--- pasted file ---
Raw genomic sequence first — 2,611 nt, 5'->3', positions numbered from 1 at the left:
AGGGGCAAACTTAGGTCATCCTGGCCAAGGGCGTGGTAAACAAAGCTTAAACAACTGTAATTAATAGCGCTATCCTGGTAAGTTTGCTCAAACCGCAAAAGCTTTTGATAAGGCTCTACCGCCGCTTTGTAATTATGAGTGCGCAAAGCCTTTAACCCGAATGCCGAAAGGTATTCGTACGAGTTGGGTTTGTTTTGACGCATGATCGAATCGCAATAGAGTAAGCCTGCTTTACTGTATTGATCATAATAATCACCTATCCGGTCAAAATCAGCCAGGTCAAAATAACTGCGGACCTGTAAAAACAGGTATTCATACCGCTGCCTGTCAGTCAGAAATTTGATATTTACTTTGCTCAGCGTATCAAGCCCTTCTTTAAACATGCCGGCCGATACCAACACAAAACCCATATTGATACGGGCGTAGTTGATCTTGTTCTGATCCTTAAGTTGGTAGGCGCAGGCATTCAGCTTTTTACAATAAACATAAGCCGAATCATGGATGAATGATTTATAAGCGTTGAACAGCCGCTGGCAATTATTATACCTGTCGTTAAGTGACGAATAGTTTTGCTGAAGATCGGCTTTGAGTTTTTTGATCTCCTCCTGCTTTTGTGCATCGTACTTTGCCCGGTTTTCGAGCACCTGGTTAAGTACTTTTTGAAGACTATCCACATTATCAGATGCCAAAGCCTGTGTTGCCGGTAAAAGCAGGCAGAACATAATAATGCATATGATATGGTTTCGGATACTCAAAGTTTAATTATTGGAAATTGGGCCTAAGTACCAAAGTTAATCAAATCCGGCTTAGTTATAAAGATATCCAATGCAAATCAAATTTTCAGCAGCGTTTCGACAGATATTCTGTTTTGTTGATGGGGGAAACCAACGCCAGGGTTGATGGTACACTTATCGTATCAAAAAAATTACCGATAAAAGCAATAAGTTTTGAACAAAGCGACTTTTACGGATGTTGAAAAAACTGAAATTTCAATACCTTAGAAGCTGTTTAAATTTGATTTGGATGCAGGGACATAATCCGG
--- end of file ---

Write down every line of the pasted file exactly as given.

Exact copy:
Raw genomic sequence first — 2,611 nt, 5'->3', positions numbered from 1 at the left:
AGGGGCAAACTTAGGTCATCCTGGCCAAGGGCGTGGTAAACAAAGCTTAAACAACTGTAATTAATAGCGCTATCCTGGTAAGTTTGCTCAAACCGCAAAAGCTTTTGATAAGGCTCTACCGCCGCTTTGTAATTATGAGTGCGCAAAGCCTTTAACCCGAATGCCGAAAGGTATTCGTACGAGTTGGGTTTGTTTTGACGCATGATCGAATCGCAATAGAGTAAGCCTGCTTTACTGTATTGATCATAATAATCACCTATCCGGTCAAAATCAGCCAGGTCAAAATAACTGCGGACCTGTAAAAACAGGTATTCATACCGCTGCCTGTCAGTCAGAAATTTGATATTTACTTTGCTCAGCGTATCAAGCCCTTCTTTAAACATGCCGGCCGATACCAACACAAAACCCATATTGATACGGGCGTAGTTGATCTTGTTCTGATCCTTAAGTTGGTAGGCGCAGGCATTCAGCTTTTTACAATAAACATAAGCCGAATCATGGATGAATGATTTATAAGCGTTGAACAGCCGCTGGCAATTATTATACCTGTCGTTAAGTGACGAATAGTTTTGCTGAAGATCGGCTTTGAGTTTTTTGATCTCCTCCTGCTTTTGTGCATCGTACTTTGCCCGGTTTTCGAGCACCTGGTTAAGTACTTTTTGAAGACTATCCACATTATCAGATGCCAAAGCCTGTGTTGCCGGTAAAAGCAGGCAGAACATAATAATGCATATGATATGGTTTCGGATACTCAAAGTTTAATTATTGGAAATTGGGCCTAAGTACCAAAGTTAATCAAATCCGGCTTAGTTATAAAGATATCCAATGCAAATCAAATTTTCAGCAGCGTTTCGACAGATATTCTGTTTTGTTGATGGGGGAAACCAACGCCAGGGTTGATGGTACACTTATCGTATCAAAAAAATTACCGATAAAAGCAATAAGTTTTGAACAAAGCGACTTTTACGGATGTTGAAAAAACTGAAATTTCAATACCTTAGAAGCTGTTTAAATTTGATTTGGATGCAGGGACATAATCCGG